For those who think that there can ever be fair competition between the government and private companies, another example to the contrary

Compare this letter to what Senator Bill Nelson (D-Fl) said on Tuesday:

"Many senior citizens have come to rely on [Medicare Advantage] coverage, and suddenly walking away from it, I think, is unconscionable," Nelson said Tuesday.

This letter is much less strident than Nelson's quote.

From the WSJ:

Political intimidation has always been part of the current Congress's health-care strategy: "If you're not at the table, you're on the menu" is tattooed on every lobbyist and industry rep in Washington. But Max Baucus's latest bullying tactics are hard to believe by even these standards, as the Senate Finance Chairman has sicced federal regulators on the insurer Humana Inc. for daring to criticize one part of his health bill.

Earlier this month, Humana sent a one-page letter to its customers enrolled in its Medicare Advantage plans, which offer private options to Medicare beneficiaries. Humana noted that, because of spending cuts proposed by Democrats, "millions of seniors and disabled individuals could lose many of the important benefits and services that make Medicare Advantage health plans so valuable." The Kentucky-based company also urged its customers to contact their Representatives. Pretty tame stuff, as these things go.

Mr. Baucus took it as a declaration of war. He complained to the Centers for Medicare and Medicaid Services, the federal health-care agency, which on Friday duly ordered Humana to cease and desist. CMS claimed the mailer was "misleading and confusing" and told the company it has opened an official probe as to whether the mailer violated laws about how the insurers that manage Advantage plans are allowed to communicate with their customers, as well as other federal statutes. . . .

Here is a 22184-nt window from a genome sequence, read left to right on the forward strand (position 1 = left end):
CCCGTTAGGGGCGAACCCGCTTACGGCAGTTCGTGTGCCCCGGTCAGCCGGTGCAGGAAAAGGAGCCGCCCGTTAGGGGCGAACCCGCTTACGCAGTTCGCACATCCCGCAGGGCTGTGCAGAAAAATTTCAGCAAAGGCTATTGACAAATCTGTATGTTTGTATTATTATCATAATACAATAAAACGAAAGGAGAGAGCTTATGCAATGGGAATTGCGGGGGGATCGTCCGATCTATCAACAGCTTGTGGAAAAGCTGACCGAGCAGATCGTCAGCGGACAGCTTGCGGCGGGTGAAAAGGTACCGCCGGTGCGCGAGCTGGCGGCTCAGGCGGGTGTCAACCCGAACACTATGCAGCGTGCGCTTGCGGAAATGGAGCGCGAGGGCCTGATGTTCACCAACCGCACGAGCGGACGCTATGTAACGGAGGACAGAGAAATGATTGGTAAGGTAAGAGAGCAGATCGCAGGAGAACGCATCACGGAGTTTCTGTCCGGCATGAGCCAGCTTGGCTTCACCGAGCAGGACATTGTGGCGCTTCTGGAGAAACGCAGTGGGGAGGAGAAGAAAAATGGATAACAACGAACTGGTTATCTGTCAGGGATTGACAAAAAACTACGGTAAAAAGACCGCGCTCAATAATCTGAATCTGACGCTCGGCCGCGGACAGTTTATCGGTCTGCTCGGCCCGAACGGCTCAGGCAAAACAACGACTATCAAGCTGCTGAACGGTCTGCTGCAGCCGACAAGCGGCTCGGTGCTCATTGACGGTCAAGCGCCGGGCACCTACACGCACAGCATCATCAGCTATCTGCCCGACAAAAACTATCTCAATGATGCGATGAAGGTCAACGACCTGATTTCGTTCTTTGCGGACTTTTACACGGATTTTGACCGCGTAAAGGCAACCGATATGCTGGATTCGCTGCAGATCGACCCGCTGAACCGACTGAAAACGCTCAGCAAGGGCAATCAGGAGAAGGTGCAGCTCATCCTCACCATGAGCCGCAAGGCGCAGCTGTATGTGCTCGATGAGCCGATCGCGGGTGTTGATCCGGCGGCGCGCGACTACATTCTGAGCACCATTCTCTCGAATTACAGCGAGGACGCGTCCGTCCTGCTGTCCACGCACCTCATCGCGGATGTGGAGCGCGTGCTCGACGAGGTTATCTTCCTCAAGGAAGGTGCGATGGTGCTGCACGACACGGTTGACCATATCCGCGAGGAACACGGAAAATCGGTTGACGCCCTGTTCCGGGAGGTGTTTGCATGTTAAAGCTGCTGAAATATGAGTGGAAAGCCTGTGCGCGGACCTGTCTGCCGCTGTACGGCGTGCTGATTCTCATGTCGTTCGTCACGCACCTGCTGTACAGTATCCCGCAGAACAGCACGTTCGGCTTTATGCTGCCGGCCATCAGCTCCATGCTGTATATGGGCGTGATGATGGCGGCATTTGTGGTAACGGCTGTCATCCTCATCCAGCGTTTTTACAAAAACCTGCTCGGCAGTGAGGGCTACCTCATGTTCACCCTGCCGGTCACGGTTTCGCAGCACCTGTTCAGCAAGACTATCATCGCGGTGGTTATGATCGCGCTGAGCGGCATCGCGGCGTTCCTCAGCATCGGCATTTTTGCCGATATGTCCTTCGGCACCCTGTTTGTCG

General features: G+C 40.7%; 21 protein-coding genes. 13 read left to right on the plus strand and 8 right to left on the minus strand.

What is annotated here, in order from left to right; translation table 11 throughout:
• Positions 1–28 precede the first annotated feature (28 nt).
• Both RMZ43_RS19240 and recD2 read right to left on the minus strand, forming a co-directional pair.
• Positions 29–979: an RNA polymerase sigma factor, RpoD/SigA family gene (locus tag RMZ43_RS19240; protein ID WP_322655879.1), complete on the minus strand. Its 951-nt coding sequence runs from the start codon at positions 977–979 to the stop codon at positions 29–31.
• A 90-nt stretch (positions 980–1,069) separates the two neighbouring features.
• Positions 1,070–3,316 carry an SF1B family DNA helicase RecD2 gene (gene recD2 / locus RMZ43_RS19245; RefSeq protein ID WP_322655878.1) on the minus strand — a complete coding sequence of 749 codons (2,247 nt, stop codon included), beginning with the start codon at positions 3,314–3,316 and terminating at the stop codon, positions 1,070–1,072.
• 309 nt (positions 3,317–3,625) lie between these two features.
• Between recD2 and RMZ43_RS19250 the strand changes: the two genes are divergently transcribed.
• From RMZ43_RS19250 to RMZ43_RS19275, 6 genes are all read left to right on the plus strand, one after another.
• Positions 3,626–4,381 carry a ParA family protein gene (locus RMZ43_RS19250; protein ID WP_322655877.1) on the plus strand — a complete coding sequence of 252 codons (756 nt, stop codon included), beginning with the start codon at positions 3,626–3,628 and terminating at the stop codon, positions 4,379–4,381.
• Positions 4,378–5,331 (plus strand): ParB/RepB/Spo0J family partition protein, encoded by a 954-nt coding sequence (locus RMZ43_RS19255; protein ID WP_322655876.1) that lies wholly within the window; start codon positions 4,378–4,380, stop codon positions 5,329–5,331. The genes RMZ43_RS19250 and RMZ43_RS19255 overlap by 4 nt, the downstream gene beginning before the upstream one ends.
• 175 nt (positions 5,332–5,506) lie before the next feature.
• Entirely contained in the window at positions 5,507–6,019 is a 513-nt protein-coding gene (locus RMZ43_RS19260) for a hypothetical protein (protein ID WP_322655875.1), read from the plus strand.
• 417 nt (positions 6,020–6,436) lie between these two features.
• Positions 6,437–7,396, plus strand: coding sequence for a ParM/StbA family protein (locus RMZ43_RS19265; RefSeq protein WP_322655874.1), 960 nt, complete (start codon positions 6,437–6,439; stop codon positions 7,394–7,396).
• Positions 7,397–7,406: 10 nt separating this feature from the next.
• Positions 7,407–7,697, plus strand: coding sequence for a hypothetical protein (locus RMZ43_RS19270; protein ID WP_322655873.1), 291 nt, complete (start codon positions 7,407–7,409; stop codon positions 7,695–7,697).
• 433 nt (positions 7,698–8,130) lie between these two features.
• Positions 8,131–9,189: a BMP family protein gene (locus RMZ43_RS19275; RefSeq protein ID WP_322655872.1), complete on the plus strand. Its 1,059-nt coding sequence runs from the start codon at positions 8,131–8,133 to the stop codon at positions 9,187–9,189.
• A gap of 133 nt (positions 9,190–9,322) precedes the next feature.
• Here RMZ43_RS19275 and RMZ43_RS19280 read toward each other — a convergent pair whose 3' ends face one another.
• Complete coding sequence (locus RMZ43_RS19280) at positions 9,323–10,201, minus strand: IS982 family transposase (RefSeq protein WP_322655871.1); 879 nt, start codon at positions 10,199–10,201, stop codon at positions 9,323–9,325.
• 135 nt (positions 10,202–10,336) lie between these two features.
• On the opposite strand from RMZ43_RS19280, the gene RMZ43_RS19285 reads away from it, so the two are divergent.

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Blogger AnonymousDoe said...

Actually Humana does quite well by the Federal Government:


Health Plans Need Government Programs

Even as private insurance companies and their advocates in Congress and the media assail proposals to expand government-sponsored insurance, health plans are relying increasingly on government programs to boost their profits. One illustration of that are the recent results of Humana.

Despite the recession, Humana’s second-quarter net income jumped 34 percent to $281.8 million from $209.9 million for the prior-year period. For the first half of 2009, Humana’s net leaped an astounding 68 percent to $487.5 million from $290.1 million in the first half of 2008.

The main reason for this difference was that pretax income in Humana’s government segment increased by 62 percent to $404.7 million in the second quarter, and more than doubled to $570.8 million in the first half.


What’s interesting about this comparison is that private insurers that rely more on government programs are doing better than those that have less government business.

9/22/2009 3:22 PM  
Blogger Unknown said...

Regarding competition in practice between a government plan and the private insurance industry politicians simply don't grasp a basic economic truth - that fair competition implies the possibility of failure on the part of each of the competitors. And the politicians will never allow the governement option to fail. Washington will keep a government plan affloat for as long they can infuse it with tax money and, thus, there will be no fair competition to alledgedly keep the private insurance companies "in line" ...only a socialized medical plan to absorb the former participants of failed plans that didn't have the government proping them up.

9/24/2009 6:14 PM  

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